Mimi is a Waste Girl. She belongs to the Lin clan industry, and by accident, becomes involved in a war between the natives of Silicon Isle (read: wealthy residents) and the eWaste workers. She is kidnapped and tortured, then left for dead by Boss Lin's goons. By some kind of osmosis (or palirromancy) the heavy metals in her lungs move to her brain, when she's lying, buried alive, on Tide Gazing Beach. Now, she's got super powers, that turns her into the leader of the war for the rights of the Waste People.

Some notable quotes:
P.24:
"Scott had no appetite, especially after he learned how duck liver, pig lung, cow tongue, goose intestines, and other organ meats have been prepared. He chose plain rice porridge and soup - choices that appeared to offer the least risk of accumulated heavy metals. He restrained the impulse to pull out the field testing kit."
P.45:
"on the campus of Boston University, next to the Charles River, he was in a class on world history taught by professor Toby Jameson. The old man, with his head of white hair that made him look like Colonel Sanders, asked, 'who can give me an example of globalization?' The young man he called on stuttered for a while before picking up a half-eaten hamburger and said, 'Mickey D's.'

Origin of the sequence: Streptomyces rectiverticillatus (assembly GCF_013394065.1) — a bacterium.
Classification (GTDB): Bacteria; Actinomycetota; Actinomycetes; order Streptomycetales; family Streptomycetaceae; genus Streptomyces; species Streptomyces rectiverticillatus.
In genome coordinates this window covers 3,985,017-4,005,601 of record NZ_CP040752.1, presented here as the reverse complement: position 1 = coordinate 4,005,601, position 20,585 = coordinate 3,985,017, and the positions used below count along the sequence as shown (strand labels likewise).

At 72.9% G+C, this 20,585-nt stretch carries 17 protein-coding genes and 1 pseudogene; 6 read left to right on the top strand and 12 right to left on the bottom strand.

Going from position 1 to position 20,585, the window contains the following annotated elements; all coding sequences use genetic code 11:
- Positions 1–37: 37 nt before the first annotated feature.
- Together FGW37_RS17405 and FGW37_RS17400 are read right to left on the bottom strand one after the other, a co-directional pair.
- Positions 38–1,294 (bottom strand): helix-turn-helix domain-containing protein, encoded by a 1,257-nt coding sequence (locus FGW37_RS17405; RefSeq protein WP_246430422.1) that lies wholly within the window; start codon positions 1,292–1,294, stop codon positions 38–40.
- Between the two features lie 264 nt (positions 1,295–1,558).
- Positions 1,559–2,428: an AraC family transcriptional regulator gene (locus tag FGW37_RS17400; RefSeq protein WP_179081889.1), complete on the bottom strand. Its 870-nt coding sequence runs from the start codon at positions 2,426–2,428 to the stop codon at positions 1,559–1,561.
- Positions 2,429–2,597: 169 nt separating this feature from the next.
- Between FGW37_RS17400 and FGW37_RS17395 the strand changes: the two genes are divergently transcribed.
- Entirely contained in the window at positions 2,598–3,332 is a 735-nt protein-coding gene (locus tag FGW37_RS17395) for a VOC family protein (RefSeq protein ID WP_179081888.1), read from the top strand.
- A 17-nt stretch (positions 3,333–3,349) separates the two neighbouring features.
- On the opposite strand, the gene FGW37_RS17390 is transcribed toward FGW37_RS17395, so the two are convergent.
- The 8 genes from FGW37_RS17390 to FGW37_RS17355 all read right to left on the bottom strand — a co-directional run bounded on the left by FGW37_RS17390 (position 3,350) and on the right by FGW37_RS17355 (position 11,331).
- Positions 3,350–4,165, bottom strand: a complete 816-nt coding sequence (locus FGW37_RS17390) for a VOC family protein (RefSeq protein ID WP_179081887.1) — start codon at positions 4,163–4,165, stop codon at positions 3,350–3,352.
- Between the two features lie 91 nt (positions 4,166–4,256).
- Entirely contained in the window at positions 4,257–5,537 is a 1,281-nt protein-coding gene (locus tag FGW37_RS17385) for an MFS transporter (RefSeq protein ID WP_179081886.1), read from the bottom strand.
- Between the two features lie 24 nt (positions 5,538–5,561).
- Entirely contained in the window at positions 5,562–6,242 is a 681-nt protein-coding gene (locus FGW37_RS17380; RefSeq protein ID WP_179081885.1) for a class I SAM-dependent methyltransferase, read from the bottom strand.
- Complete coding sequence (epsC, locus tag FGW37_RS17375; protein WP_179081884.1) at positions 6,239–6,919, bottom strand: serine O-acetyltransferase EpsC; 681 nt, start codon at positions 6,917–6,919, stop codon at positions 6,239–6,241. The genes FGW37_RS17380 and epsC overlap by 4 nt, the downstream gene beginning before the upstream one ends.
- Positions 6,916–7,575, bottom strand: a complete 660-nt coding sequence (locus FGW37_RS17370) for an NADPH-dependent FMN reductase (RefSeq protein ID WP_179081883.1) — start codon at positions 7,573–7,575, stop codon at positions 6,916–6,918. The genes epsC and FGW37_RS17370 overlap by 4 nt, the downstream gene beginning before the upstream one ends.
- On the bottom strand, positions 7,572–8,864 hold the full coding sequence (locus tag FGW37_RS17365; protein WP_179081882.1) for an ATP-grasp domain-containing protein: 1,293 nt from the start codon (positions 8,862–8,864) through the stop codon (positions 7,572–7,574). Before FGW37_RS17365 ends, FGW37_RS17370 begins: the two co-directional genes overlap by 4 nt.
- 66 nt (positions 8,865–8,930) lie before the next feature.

the whole class laughed.
'very good,' said professor Jameson. 'that answer is better than you might realize.
'this isn't just a cliche from a list: McDonald's, Nike, Hollywood films, Android phones... No, when you walk into a McDonald's and order a meal for $5.95, what do you get? Potatoes from the Andes, corn from Mexico, black pepper from India, coffee from Ethiopia, chicken from China, and of course, America's unique contribution: Coca-Cola.
'now do you understand what I'm getting at? Globalization is not something new. It's a trend that has been going on for hundreds, thousands of years. You can see it through the age of exploration, through commerce, through writing and religion, through insects, migratory birds and wind, even through bacteria and viruses. But the problem is that we've never achieved consensus, never tried to build a fair system so that everyone would benefit. Instead, we've engaged in a Perpetual cycle of looting, exploitation, and forceful extraction: from the Amazon, from Africa, from Southeast Asia, the middle East, Antarctica, even outer space.
'in this age of globalization, there are no permanent winners. Whatever you've obtained, you'll lose some day, and you'll have to pay it back with interest.' "

P.84: